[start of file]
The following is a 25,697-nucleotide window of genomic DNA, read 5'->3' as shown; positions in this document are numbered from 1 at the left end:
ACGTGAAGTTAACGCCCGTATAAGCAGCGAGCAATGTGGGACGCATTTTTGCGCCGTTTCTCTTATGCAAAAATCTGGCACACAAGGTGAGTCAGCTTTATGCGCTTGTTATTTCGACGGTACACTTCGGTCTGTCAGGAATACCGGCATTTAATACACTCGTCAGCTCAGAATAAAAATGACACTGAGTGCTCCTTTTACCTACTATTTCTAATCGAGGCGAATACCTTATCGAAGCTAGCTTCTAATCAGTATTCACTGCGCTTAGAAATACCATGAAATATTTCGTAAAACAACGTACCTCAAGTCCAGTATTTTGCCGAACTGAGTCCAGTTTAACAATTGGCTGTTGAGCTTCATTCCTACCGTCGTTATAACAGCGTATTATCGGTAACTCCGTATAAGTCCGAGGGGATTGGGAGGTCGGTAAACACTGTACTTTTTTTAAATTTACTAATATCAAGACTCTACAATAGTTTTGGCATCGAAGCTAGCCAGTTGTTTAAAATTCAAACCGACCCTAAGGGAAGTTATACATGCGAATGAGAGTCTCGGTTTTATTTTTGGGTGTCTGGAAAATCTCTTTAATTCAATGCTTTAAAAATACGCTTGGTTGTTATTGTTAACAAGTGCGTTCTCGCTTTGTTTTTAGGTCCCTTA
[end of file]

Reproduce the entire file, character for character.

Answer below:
The following is a 25,697-nucleotide window of genomic DNA, read 5'->3' as shown; positions in this document are numbered from 1 at the left end:
ACGTGAAGTTAACGCCCGTATAAGCAGCGAGCAATGTGGGACGCATTTTTGCGCCGTTTCTCTTATGCAAAAATCTGGCACACAAGGTGAGTCAGCTTTATGCGCTTGTTATTTCGACGGTACACTTCGGTCTGTCAGGAATACCGGCATTTAATACACTCGTCAGCTCAGAATAAAAATGACACTGAGTGCTCCTTTTACCTACTATTTCTAATCGAGGCGAATACCTTATCGAAGCTAGCTTCTAATCAGTATTCACTGCGCTTAGAAATACCATGAAATATTTCGTAAAACAACGTACCTCAAGTCCAGTATTTTGCCGAACTGAGTCCAGTTTAACAATTGGCTGTTGAGCTTCATTCCTACCGTCGTTATAACAGCGTATTATCGGTAACTCCGTATAAGTCCGAGGGGATTGGGAGGTCGGTAAACACTGTACTTTTTTTAAATTTACTAATATCAAGACTCTACAATAGTTTTGGCATCGAAGCTAGCCAGTTGTTTAAAATTCAAACCGACCCTAAGGGAAGTTATACATGCGAATGAGAGTCTCGGTTTTATTTTTGGGTGTCTGGAAAATCTCTTTAATTCAATGCTTTAAAAATACGCTTGGTTGTTATTGTTAACAAGTGCGTTCTCGCTTTGTTTTTAGGTCCCTTA